Wednesday, November 30, 2011

Faith a faith a faith-a.

I kind of love Elizabeth Gilbert. I know a lot of people find her stuff narcissistic and condescending at worst, and blind to her privilege at best. But I kind of love her.

From Eat Pray Love:

There's a reason we refer to "leaps of faith" - because the decision to consent to any notion of divinity is a mighty jump from the rational over to the unknowable, and I don't care how diligently scholars of every religion will try to sit you down with their stacks of books and prove to you through scripture that their faith is indeed rational; it isn't. If faith were rational, it wouldn't be--by definition--faith. Faith is belief in what you cannot see or prove or touch. Faith is walking face-first and full-speed into the dark. If we truly knew all the answers in advance as to the meaning of life and the nature of God and the destiny of our souls, our belief would not be a leap of faith and it would not be a courageous act of humanity; it would just be...a prudent insurance policy.

Friday, November 25, 2011

Liquor? You liquor.

I was inspired by this post on Apartment Therapy about the Ikea Rast dresser. We recently redecorated the dining room (the dining room used to be more like my office). It is actually now serving as a dining room, with a table and everything. The last piece (besides the window treatments--still working on that) we needed to get was some sort of buffet or sideboard. The Apartment Therapy post talked about these really cheap ($34!) unfinished dressers that could be painted and adapted in a number of different ways.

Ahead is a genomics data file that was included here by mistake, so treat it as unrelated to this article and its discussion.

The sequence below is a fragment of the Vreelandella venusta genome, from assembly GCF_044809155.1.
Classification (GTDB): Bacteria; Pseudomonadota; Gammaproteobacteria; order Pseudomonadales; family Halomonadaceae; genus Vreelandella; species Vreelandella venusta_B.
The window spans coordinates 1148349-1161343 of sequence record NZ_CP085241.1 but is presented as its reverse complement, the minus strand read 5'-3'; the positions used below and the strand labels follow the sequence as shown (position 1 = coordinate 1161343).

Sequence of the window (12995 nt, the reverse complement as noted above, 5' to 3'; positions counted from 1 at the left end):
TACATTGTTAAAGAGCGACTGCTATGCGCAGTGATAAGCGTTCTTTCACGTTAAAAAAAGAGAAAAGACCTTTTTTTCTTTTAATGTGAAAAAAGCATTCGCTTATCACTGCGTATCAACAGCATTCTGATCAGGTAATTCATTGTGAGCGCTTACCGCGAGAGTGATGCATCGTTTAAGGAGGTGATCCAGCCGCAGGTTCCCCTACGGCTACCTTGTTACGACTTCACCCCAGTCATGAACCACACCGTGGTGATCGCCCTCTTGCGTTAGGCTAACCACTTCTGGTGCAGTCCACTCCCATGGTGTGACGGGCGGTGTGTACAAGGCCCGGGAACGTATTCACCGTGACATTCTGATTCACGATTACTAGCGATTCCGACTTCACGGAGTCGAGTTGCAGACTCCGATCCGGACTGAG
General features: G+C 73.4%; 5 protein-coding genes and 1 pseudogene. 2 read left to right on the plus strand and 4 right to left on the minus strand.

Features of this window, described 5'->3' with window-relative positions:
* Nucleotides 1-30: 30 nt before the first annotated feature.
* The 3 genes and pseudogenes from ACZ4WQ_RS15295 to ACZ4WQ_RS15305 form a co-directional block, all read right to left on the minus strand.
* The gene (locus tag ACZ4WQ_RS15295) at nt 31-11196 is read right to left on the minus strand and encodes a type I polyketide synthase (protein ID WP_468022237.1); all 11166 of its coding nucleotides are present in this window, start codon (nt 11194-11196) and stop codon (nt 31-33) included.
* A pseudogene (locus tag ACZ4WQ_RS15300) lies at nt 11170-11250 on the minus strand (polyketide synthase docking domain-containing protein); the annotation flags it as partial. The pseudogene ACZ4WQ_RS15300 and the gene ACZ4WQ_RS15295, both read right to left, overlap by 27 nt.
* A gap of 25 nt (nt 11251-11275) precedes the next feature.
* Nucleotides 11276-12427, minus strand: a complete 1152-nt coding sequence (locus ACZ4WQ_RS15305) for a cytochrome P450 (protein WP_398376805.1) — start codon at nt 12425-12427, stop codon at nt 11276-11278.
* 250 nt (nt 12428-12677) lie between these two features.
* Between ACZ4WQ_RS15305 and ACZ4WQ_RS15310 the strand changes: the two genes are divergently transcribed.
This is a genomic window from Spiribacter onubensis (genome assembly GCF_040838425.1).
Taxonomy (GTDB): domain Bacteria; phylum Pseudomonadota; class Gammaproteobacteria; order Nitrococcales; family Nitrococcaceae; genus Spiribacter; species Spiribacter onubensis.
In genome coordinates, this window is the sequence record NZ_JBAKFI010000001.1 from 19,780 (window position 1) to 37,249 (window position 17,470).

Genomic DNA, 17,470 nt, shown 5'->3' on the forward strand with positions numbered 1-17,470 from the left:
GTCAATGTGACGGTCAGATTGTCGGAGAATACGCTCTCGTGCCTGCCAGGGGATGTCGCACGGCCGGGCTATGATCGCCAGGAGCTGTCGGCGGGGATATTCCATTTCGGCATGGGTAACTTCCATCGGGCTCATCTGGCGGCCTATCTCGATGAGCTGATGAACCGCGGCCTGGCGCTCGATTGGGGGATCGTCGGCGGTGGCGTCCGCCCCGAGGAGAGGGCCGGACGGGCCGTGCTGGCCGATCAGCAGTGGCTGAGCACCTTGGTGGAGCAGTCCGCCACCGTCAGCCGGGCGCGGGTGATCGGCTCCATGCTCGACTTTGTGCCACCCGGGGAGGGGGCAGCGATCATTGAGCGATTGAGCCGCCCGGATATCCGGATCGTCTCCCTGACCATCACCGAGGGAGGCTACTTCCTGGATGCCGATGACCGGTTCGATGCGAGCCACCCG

So, the plan was to get two of them, paint them in funky colors and put cool handles on them. I had an epiphany yesterday that there was a great function for one of them:

Yeah, I turned what was probably meant as a child's dresser into a liquor cabinet. What of it?

It will likely be months before the dresser gets the aforementioned promised "funky paint and cool handles." Baby steps.

Thursday, November 17, 2011

Atmospheres of Growth...

I'm reading this book called The Happiness Project. Even if you consider yourself a relatively happy person, like the author of this book does, she argues that you can always actively seek more ways to be happy in your life.